After two posts we’ve decided to change the naming scheme a bit. Having a somewhat day for day summary seemed cool at first, but is a bit restricting so now we’ve changed it to an endless «Part X» naming convention. This will allow us to rapidly post new stuff if there is something worth posting. Cool? Yes. Very.

Being a developer that dabbles in both the front-end side of things as well as the back-end side of things I often find myself on the server-side scavenging the logs of failed HTTP requests and what not. This is often Linux servers running somewhere in the globe and the preferred way of remoting in is using SSH.

Equipped with just my phone and the Display Dock how can I enter the role of a sysadmin/devops from anywhere?

Goals

  • Provision a new server
  • Connect to the server using SSH
  • Install some server software

I’m not going all out on the «provisioning» part. Let’s keep it simple yet cool.

Provisioning a new server

There are many options out there for creating new server instances. If you’re already a part of larger team you probably have procedures/scripts/Chef/Puppet/insert-another-name-here for provisioning new server instances on premises or in the cloud.

Being the Microsoft Hipster that I sometimes portray; the natural choice falls on using Azure for all my server and cloud needs. If you want to use Amazon, Google, Heroku or any other provider then that’s OK.

Since we a browser we can pretty much do all Azure related tasks. Creating a new server from the Azure Portal is easy as you can see in the next couple of screenshots. I create some Ubuntu Virtual Machines to simulate having a staging and production environment.

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The only issue here and I’m sorry for having to repeat myself: the Edge browser on Windows 10 Mobile. It is slow and does not handle these heavy sites like Azure Portal, Facebook and so forth.

Connect to the servers using SSH

On Windows 10 Mobile we do not have access to tools like PowerShell or PuTTY, but one great tool that is highly customizable and seems to support windowed mode is Token2Shell/MD (https://www.microsoft.com/store/apps/9nblggh2ncx9).

You can try it for free or buy it at a highly discounted price for the next 12 days or so (which I did).

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The app allows for quickly connecting to different hosts and can handle private keys, has got an address book for storing your server information and can be quite customized down to what terminal emulator you want to use.

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Using the hostname, username and password that I got from Azure I can quickly connect to my newly created servers. There seems to be no problem with the shell output or input as of yet. Then again, I haven’t tested anything complex yet.

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Installing some server software

The easiest way to get up and running with a server is installing a well known HTTP server: Apache. With Ubuntu this can be achieved using apt-get install apache2.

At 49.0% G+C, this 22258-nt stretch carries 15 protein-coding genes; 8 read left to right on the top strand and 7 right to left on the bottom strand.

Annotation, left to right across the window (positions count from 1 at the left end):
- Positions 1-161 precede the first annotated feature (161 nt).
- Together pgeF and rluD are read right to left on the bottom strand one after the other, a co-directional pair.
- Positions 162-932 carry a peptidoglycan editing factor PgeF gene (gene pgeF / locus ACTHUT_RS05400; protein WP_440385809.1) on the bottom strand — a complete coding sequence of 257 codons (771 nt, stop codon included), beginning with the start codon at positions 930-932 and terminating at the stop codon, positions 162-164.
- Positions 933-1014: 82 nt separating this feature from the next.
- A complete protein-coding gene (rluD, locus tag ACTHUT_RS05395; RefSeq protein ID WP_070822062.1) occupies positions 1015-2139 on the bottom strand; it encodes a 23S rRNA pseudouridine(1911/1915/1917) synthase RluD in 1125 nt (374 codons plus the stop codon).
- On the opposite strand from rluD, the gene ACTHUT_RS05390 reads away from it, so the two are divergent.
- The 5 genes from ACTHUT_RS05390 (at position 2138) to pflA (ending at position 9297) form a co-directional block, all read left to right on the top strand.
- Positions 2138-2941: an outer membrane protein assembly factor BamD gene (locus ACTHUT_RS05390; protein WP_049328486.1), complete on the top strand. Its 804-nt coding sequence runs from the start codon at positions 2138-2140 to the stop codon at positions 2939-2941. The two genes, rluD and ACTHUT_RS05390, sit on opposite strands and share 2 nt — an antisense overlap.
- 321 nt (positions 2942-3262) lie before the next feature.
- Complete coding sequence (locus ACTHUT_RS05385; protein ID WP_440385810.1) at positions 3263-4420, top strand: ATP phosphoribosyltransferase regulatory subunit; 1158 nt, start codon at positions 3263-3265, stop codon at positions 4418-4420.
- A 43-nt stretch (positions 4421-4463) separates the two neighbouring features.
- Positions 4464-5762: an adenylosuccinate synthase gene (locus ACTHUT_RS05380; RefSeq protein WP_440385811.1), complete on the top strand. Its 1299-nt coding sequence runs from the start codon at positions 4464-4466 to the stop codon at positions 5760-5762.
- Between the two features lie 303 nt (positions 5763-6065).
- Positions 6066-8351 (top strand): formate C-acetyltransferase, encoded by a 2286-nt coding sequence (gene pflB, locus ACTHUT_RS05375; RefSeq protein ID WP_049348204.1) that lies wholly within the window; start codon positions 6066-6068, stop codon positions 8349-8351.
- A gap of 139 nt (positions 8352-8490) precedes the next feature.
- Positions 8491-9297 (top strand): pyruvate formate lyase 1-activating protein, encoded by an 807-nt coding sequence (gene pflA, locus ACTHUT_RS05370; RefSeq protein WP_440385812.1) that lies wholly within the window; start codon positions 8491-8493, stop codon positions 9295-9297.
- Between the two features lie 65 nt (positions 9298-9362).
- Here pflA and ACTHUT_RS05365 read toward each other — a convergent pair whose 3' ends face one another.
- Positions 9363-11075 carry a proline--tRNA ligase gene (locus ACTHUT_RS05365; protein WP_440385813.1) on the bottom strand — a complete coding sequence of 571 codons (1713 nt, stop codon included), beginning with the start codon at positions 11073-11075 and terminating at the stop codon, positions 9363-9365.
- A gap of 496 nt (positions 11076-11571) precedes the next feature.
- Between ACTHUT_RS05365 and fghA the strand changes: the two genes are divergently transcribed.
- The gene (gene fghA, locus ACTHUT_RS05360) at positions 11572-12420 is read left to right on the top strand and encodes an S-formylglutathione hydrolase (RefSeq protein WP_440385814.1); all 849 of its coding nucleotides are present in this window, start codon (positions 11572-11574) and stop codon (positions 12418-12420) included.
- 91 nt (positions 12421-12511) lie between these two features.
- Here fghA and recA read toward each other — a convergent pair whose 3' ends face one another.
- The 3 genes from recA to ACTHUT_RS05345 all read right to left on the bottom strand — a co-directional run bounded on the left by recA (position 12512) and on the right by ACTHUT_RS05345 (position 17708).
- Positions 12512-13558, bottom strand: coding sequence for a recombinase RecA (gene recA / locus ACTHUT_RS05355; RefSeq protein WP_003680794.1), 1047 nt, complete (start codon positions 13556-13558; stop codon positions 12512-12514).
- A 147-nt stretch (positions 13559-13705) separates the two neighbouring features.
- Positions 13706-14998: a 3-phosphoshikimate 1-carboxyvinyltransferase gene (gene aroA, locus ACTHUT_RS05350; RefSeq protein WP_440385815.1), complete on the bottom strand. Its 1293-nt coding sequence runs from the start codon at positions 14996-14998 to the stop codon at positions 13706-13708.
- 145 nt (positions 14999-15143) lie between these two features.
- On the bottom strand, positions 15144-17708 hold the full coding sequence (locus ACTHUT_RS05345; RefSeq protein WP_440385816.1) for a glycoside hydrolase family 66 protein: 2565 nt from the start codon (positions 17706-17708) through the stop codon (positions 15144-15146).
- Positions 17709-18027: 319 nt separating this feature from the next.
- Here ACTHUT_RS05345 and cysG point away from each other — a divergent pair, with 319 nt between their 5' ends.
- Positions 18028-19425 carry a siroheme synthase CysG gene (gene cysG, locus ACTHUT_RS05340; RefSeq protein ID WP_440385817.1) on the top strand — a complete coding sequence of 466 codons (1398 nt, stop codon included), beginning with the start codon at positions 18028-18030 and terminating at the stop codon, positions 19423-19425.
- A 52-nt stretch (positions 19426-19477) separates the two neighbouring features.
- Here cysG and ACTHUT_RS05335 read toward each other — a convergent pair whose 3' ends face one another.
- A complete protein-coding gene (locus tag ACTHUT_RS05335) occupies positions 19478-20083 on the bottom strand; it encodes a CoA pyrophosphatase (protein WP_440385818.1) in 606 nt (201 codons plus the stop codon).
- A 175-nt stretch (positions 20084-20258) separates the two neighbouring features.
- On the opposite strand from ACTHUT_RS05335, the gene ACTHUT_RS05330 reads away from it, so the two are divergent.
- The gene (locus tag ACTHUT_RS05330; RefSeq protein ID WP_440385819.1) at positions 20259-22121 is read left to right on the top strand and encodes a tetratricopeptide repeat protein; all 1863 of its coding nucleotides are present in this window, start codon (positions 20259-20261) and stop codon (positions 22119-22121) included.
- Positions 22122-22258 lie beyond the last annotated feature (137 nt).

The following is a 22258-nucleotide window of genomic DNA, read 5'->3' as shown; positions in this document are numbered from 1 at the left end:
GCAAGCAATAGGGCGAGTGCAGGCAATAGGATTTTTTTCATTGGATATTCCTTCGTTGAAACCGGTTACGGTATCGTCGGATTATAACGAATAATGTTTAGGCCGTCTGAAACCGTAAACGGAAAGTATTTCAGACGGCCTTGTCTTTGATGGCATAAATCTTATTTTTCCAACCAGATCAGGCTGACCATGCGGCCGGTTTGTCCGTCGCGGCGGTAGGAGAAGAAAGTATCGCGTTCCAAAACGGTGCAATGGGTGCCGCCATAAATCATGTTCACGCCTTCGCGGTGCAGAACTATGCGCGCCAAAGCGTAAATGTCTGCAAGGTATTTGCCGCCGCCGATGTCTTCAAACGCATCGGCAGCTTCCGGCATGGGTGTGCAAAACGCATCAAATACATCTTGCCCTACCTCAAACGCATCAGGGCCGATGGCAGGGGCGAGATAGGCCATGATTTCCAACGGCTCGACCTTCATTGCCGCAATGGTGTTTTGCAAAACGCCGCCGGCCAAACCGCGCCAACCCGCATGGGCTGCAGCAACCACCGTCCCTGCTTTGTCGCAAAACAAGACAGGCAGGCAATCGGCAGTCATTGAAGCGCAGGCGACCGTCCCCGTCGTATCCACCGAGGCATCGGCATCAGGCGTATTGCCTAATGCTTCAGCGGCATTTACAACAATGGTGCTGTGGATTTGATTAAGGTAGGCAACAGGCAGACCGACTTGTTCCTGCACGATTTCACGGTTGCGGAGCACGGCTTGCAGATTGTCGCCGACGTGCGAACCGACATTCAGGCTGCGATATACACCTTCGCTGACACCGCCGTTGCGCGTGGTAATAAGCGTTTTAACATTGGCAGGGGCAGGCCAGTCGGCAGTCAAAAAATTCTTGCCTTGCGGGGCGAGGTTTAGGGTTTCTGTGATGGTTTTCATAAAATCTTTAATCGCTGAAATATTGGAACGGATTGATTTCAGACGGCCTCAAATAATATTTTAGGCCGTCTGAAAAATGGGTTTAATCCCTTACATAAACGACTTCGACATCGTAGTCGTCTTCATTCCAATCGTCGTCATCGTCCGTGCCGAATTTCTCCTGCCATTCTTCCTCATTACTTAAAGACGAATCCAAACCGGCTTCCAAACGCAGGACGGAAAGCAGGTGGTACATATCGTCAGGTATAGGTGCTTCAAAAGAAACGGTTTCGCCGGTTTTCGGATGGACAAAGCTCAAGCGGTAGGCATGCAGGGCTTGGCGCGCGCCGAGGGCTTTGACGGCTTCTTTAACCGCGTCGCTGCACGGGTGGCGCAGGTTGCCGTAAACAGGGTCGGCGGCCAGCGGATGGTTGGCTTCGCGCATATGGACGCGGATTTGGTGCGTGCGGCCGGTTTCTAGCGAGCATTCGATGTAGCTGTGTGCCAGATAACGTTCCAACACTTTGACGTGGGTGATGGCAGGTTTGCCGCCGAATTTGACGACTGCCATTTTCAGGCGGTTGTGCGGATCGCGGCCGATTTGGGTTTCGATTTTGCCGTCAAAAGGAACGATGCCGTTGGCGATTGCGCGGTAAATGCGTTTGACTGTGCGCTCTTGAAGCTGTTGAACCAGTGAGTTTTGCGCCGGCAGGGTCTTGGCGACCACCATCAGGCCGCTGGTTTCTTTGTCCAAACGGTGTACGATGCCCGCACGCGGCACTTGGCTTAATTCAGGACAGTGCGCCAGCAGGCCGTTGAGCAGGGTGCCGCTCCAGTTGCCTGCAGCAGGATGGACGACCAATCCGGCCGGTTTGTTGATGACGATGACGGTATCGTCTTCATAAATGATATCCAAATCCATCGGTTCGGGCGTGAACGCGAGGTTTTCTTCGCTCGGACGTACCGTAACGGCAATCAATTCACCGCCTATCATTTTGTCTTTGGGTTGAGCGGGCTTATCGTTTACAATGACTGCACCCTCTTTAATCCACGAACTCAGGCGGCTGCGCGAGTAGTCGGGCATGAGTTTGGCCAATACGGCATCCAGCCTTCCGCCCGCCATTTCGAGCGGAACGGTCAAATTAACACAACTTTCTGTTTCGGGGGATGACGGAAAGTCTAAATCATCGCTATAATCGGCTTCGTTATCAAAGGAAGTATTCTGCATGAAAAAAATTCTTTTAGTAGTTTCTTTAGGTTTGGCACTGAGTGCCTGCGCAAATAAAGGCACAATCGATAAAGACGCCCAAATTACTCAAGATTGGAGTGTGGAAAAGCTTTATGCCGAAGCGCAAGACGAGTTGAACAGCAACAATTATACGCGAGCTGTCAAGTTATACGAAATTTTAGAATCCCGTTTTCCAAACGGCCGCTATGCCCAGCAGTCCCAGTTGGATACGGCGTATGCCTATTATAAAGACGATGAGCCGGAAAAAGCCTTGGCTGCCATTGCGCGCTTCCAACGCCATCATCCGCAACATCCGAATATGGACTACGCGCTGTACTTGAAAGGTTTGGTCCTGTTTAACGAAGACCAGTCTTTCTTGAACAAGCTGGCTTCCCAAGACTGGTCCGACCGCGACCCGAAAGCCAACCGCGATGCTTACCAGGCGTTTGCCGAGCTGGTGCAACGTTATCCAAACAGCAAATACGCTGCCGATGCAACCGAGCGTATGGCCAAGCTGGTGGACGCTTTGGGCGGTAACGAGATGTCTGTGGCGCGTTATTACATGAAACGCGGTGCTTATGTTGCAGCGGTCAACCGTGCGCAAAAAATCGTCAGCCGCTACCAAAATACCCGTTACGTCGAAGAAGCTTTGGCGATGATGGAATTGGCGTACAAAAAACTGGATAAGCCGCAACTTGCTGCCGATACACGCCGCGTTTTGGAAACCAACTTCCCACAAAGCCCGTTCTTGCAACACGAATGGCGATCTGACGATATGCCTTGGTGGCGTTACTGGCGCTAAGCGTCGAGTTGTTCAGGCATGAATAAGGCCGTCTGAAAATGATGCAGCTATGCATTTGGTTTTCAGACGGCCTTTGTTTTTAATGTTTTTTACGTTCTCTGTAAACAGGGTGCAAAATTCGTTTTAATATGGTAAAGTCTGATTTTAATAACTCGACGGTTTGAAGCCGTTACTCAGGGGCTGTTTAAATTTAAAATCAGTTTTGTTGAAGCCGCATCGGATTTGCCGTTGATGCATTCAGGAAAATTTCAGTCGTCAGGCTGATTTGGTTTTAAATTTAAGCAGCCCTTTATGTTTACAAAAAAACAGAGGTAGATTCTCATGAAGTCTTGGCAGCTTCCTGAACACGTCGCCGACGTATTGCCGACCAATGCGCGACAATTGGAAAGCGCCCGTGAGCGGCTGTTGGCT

The install process will take care of dependencies and will attempt to start the server with the default options. For this purpose that will be just fine.

If you try to navigate to the server using your browser you will probably not get any response. The apache server is indeed running, but Azure does not allow any connections other than SSH, so we will have to add a new endpoint in the Azure Portal. Under Settings for the VM and then Endpoints you should be able to add a new endpoint.

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When the endpoint is created and the changes flow through all the systems you will be able to connect to the server.

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This is all pretty easy stuff, but the option of having a SSH client that supports multiple sessions in windowed mode is just powerful stuff. From here on out you could provision your own Ubuntu virtual machine that you can use for development and further Azure command line stuff if you don’t like to use the Portal.

Summary

With a full-fledged albeit buggy browser like Edge and an awesome app like Token2Shell/MD (could have gone for a bit sexier name) doing server administration or cloud management can easily be done using only your phone and done well.

  • nickwalt

    Hi Henning. Nice article about Token2Shell/MD.

    I’ve been using it for a few months and like it. However, it doesn’t appear to support some of the more modern ciphers and algorithms, like:
    – curve25519
    – ed25519

    and, for key exchange methods, it only supports diffie-hellman SHA1 algorithms. You can’t choose “diffie-hellman-group-exchange-sha256”.

    Also, even though RSA 2048 can be selected, only 1024-bit private keys are generated. I’ve been using Puttygen > converting to OpenSSH > importing into T2S/MD.

    I also would like to see some of the core commands/features co-located in the UI. The UI could flow a bit better. Although, the UI experience as a whole is a nice alternative to Putty.

    I also think that the option to force SSH2 would be a nice addition. Currently, you can only assume that SSH2 is being used.

    A forum on their site would be a welcome addition. If they want the application to be adopted faster, and more widely, a forum is pretty much mandatory. Here is a link about SSH2 ciphers and algorithms:
    https://pthree.org/2015/01/12/reasonable-ssh-security-for-openssh-6-0-or-later/

    In the main I agree that it is a nice app.

    Cheers